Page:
Small businesses have been identified as the most unwilling adopters of cloud technology. This is due in part to the confusion the term “cloud computing” evokes in many managers of small businesses. Some think cloud technology represents another complex process that may be time-demanding and expensive; others simply do not want to spend their time and hard-earned resources on a supposedly new computing method of which efficiency they have no opportunity of confirming.
Here are some interesting discoveries: a large number of small businesses have Gmail, which means that they had already, unknowingly transferred their email service to the cloud through Google; some also utilize third-party storage facilities which are hosted in the cloud but which the business owners have no knowledge of. So, what is then the fuss about adopting cloud computing or not?
Small businesses have a lot to gain from using cloud computing. One of the great benefits of this is that they can be sure of continuous access by their clients or customers. When a business moves its operations from one physical location to another, its clients/customers will be required to wait for a certain of period of time until the business is set up at another physical location. However, cloud computing bridges this moment of transition and helps businesses keep their operations on-going even though they change office locations.
Business continuity, in this way, guarantees regular generation of revenues in the sense that client relationship will be unaffected by the move and they can enjoy the services that such a business renders.
Whether small business owners pay $50 a month or more to keep their IT infrastructure, data, email service etc in the cloud, they can still enjoy the rare advantage of gradually upgrading or scaling down their IT requirements with regard to storage capacity and other needs. This flexibility reveals that they can save on their IT expenses when compared to the cost of hiring IT personnel and maintaining in-house IT structure which are not scalable or flexible.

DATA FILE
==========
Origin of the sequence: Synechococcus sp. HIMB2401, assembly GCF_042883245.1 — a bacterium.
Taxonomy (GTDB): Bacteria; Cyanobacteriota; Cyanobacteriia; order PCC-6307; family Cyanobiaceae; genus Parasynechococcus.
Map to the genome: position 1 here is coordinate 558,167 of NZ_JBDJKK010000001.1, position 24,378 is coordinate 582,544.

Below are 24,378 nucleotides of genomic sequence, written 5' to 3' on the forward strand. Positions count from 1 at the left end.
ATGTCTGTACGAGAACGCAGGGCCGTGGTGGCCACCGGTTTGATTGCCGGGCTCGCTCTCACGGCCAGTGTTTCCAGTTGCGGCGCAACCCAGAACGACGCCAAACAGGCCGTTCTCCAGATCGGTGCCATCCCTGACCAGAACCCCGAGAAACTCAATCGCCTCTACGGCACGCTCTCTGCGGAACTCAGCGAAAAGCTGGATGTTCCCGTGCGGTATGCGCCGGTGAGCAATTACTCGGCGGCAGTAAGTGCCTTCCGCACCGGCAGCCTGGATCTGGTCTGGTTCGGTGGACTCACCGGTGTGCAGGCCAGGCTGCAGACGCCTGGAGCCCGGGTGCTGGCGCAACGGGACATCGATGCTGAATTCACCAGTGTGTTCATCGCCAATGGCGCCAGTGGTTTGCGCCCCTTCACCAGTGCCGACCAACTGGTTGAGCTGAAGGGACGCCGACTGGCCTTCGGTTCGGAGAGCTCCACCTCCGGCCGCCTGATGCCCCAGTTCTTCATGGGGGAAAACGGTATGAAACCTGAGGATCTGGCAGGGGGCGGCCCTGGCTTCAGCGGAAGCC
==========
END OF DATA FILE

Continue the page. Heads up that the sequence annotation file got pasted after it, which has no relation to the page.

Most small business owners are yet unconvinced that cloud computing can offer the much needed protection for their data/information. This may have been the main fear that kept many small businesses from moving their entire IT systems to cloud. However, some recent developments in IT security and protection should be considered as positive signs that cloud computing is not as bad as managers of small businesses think it is—these latest developments point to the fact that cloud computing service providers also worry about satisfying their clients in this regard.
Hence, they constantly look for ways to make their clients’ IT systems secure, accessible and maintained in a fashion that business continuity will be possible. As a matter of fact, providing constant security to clients’ IT infrastructures does not only help cloud computing service providers to keep their customers, but it also helps their own businesses to grow. So, this is virtually a mutually beneficial relationship.
If small businesses are not expected to worry about the cost of maintaining in-house IT systems, hiring, training and maintaining IT personnel and securing their IT structures from time to time, it is clear that the excesses that would have been spent on the processes outlined above can be put to a more productive use.
This entails that small businesses can enjoy the opportunity of cost-efficiency as they divert unused funds to other areas of their business activities. This is why, specifically, cloud computing has been regarded as a tool for business innovation. Cloud technology helps businesses identify new areas of operations as well as maintaining the status quo in their current business activities.
Therefore, if there is anyone that must first consider using cloud computing, it should be managers of small businesses because of the benefits this approach will bring to their businesses.
One of the unique characteristics of GMO Cloud is its capability to adjust instantly on the demand of the user – on top of the base plan. This allows the users to maximize whatever resources they subscribe to without worrying about wastage. Visit the suggested configuration page to see which one is the likely fit for your organization and see the pricing for further details.
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About the Guest Author:
Jerry Olasakinju, a Bachelor of Technology (B.Tech) degree holder, is a passionate researcher and writer whose interest in everything computing is unparalleled. He blogs about his literary works at http://jerryolasakinju.blogspot.jp/